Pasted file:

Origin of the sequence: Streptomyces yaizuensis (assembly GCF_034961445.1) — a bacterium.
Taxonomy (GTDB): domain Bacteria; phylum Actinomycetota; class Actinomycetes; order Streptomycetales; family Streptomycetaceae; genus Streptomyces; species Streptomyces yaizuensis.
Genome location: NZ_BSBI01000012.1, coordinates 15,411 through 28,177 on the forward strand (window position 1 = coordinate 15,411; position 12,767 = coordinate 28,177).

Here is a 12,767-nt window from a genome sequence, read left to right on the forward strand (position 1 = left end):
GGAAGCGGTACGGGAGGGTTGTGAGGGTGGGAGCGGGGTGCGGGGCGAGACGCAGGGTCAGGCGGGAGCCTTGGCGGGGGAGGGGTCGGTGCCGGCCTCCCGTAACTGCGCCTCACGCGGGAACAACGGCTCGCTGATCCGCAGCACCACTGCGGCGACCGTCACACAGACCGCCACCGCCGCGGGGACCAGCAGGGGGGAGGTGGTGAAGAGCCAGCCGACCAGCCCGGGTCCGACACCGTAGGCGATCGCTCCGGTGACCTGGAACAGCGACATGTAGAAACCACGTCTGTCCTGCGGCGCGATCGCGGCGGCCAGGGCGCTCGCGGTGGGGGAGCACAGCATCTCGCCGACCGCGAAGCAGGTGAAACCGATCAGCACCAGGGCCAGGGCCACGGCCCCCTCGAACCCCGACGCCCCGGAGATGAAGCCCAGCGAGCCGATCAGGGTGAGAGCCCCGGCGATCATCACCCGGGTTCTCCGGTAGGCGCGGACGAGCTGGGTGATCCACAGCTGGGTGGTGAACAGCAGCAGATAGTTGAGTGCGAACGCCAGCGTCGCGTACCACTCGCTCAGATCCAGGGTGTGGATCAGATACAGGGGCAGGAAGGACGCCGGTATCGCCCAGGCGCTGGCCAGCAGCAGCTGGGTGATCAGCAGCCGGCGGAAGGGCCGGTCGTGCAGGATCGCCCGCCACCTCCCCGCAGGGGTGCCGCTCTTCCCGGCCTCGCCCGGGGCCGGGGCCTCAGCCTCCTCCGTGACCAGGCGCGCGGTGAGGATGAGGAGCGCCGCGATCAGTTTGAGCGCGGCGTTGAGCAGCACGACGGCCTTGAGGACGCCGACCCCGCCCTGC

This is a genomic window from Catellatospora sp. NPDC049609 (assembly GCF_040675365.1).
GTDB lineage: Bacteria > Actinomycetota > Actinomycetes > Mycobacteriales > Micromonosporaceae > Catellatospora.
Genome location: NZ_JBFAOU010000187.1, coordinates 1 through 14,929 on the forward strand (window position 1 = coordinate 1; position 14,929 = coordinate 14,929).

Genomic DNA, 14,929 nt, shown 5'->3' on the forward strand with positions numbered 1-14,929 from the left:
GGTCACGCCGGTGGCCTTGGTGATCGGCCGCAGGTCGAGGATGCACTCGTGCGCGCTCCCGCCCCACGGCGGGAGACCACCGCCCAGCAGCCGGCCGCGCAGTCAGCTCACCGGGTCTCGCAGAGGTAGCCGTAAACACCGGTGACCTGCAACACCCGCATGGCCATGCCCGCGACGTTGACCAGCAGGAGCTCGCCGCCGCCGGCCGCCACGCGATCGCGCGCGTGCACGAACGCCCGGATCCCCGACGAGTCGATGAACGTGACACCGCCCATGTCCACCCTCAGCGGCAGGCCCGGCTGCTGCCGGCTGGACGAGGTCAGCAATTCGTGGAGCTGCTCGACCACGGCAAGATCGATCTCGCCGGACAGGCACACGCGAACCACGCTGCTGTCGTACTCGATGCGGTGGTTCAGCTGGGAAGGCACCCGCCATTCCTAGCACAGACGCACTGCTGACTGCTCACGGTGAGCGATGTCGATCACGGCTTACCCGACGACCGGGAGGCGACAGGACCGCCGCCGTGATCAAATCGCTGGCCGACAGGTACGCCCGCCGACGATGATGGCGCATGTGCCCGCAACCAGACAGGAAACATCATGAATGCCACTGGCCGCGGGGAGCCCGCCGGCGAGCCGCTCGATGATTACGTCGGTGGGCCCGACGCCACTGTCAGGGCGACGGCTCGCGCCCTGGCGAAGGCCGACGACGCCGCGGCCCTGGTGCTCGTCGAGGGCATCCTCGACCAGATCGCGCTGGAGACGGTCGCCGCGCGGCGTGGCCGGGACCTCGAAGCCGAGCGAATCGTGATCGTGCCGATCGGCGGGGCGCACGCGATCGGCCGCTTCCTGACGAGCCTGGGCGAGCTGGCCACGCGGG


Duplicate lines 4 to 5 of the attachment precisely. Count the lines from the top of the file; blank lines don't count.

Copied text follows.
Here is a 12,767-nt window from a genome sequence, read left to right on the forward strand (position 1 = left end):
GGAAGCGGTACGGGAGGGTTGTGAGGGTGGGAGCGGGGTGCGGGGCGAGACGCAGGGTCAGGCGGGAGCCTTGGCGGGGGAGGGGTCGGTGCCGGCCTCCCGTAACTGCGCCTCACGCGGGAACAACGGCTCGCTGATCCGCAGCACCACTGCGGCGACCGTCACACAGACCGCCACCGCCGCGGGGACCAGCAGGGGGGAGGTGGTGAAGAGCCAGCCGACCAGCCCGGGTCCGACACCGTAGGCGATCGCTCCGGTGACCTGGAACAGCGACATGTAGAAACCACGTCTGTCCTGCGGCGCGATCGCGGCGGCCAGGGCGCTCGCGGTGGGGGAGCACAGCATCTCGCCGACCGCGAAGCAGGTGAAACCGATCAGCACCAGGGCCAGGGCCACGGCCCCCTCGAACCCCGACGCCCCGGAGATGAAGCCCAGCGAGCCGATCAGGGTGAGAGCCCCGGCGATCATCACCCGGGTTCTCCGGTAGGCGCGGACGAGCTGGGTGATCCACAGCTGGGTGGTGAACAGCAGCAGATAGTTGAGTGCGAACGCCAGCGTCGCGTACCACTCGCTCAGATCCAGGGTGTGGATCAGATACAGGGGCAGGAAGGACGCCGGTATCGCCCAGGCGCTGGCCAGCAGCAGCTGGGTGATCAGCAGCCGGCGGAAGGGCCGGTCGTGCAGGATCGCCCGCCACCTCCCCGCAGGGGTGCCGCTCTTCCCGGCCTCGCCCGGGGCCGGGGCCTCAGCCTCCTCCGTGACCAGGCGCGCGGTGAGGATGAGGAGCGCCGCGATCAGTTTGAGCGCGGCGTTGAGCAGCACGACGGCCTTGAGGACGCCGACCCCGCCCTGC